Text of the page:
School districts prevent significant food spoilage despite prolonged power outages

By Ben Holbrook | Dec 30, 2013

Despite lengthy power outages due to an ice storm that battered coastal and central Maine earlier in the week, Regional School Units 3 and 20 managed to salvage food supplies in the schools with the help of back up generators.

Regional School Unit 3 Nutrition Director Allison Daugherty said the district was fortunate because none of the food stored in the schools spoiled. She said via an email to The Republican Journal that most of the schools have a back up generator that was able to keep the refrigeration units running and prevent the food from spoiling.

However, Daugherty said there was a “close call” at Monroe Elementary School, which does not have a generator. She said staff were able to quickly move the food from Monroe to Morse Memorial School as soon as the power went out.

She said because of the colder temperatures, the food staff transported from Monroe to Morse stayed within the safe temperature range. If it had been summer time, Daugherty said it probably would have been a different story trying to move the food between the two schools.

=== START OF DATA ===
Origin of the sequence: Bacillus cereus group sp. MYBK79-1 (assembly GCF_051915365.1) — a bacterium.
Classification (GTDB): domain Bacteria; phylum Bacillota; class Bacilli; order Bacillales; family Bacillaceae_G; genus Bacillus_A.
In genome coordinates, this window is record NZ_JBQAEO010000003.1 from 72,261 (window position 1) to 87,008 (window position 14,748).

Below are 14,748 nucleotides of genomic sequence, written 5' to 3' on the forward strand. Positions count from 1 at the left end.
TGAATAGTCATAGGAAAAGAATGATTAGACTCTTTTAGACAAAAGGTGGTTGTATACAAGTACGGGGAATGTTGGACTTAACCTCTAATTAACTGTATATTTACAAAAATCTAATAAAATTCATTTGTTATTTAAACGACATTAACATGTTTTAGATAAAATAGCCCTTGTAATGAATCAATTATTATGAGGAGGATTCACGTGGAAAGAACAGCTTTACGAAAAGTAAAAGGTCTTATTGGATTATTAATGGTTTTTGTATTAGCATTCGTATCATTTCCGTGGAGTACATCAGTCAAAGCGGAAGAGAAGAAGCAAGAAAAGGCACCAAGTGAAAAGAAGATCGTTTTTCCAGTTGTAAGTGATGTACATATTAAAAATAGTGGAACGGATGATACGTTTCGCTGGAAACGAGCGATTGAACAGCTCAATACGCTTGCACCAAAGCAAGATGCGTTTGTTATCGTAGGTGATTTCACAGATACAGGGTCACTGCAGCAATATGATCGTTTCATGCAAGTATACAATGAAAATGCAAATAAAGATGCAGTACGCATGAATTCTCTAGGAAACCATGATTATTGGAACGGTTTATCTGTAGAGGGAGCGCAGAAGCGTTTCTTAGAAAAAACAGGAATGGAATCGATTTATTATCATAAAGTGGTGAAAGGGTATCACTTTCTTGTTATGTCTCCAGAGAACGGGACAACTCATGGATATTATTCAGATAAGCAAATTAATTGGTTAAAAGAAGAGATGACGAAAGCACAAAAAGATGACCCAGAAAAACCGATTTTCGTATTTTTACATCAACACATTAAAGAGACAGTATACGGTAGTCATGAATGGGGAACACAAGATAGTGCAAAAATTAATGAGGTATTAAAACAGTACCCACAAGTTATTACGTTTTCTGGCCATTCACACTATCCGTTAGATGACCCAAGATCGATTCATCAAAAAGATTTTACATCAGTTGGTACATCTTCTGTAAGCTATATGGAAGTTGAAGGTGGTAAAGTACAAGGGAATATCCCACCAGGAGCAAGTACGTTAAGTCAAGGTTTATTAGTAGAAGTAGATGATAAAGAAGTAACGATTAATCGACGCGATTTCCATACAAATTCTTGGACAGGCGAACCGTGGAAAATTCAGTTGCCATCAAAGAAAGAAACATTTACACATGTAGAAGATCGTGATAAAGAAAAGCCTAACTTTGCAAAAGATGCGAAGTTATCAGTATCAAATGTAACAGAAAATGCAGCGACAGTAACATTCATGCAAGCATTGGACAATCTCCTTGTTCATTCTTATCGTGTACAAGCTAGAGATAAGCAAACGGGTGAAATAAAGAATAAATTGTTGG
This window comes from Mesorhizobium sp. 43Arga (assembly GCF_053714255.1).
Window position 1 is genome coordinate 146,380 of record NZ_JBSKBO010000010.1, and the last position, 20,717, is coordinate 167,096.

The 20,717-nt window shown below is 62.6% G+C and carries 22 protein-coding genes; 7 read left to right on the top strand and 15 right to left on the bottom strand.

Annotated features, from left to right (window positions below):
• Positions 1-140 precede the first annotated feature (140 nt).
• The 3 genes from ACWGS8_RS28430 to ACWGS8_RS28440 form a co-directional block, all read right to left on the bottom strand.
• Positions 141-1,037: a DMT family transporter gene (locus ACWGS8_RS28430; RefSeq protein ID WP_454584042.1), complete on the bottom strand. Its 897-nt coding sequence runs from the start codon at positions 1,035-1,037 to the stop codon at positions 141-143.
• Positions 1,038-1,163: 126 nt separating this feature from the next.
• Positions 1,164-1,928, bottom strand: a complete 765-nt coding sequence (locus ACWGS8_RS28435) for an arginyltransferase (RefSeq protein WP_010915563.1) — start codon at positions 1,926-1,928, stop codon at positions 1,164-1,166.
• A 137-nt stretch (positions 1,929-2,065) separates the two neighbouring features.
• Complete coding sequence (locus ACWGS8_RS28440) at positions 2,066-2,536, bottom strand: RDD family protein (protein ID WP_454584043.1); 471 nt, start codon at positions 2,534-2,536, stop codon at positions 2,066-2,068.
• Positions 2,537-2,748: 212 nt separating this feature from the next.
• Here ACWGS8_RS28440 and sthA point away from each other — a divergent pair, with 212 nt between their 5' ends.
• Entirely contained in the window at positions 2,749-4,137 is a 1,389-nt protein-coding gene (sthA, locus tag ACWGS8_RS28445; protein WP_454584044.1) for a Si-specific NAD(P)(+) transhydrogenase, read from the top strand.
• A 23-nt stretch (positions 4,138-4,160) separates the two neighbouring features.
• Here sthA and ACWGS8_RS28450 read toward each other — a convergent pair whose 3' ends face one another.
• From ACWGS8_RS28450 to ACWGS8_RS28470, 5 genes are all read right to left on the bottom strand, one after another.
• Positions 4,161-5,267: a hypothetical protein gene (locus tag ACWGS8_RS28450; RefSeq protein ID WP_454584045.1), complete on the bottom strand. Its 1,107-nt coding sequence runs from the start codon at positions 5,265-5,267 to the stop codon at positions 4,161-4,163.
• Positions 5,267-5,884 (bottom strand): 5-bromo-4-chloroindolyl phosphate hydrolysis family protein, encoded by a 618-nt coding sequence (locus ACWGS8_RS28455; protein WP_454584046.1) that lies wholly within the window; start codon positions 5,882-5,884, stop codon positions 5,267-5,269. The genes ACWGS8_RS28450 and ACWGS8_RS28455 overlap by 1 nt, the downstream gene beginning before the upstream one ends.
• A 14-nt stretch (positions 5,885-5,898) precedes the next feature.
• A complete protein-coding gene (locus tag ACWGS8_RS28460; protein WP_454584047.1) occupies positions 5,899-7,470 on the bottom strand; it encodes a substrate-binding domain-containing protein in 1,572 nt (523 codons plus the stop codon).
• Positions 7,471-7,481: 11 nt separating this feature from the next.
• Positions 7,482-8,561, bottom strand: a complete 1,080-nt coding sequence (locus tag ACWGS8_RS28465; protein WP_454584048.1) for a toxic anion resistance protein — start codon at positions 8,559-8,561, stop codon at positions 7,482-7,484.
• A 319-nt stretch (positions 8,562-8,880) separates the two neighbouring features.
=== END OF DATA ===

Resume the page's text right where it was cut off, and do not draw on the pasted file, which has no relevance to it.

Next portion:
According to the State of Maine food distribution handbook, any frozen foods must be kept at a temperature of 0 degrees Fahrenheit or less. During transportation of the food, the temperature of the products cannot exceed 10 degrees Fahrenheit, the handbook states.

Chilled products must be kept at a temperature range of 34 degrees Fahrenheit to 40 degrees Fahrenheit.

Regional School Unit 20 Food Services Director Perley Martin said three of the district's schools, Ames, Nickerson and Weymouth, lost power for two to three days as a result of the ice storm.

He said he gave his staff specific instructions on how to handle and dispose of any possible food spoilage. Martin said overall, the amount of food that potentially spoiled was very minimal because of the winter vacation, which allowed the district to have less food on hand.

Martin said he will be providing a full report of any food that was lost to Superintendent Brian Carpenter this week, and he estimated the value of the spoiled food at about $500.

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Ben Holbrook
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Ben Holbrook is a reporter for The Republican Journal covering general news.

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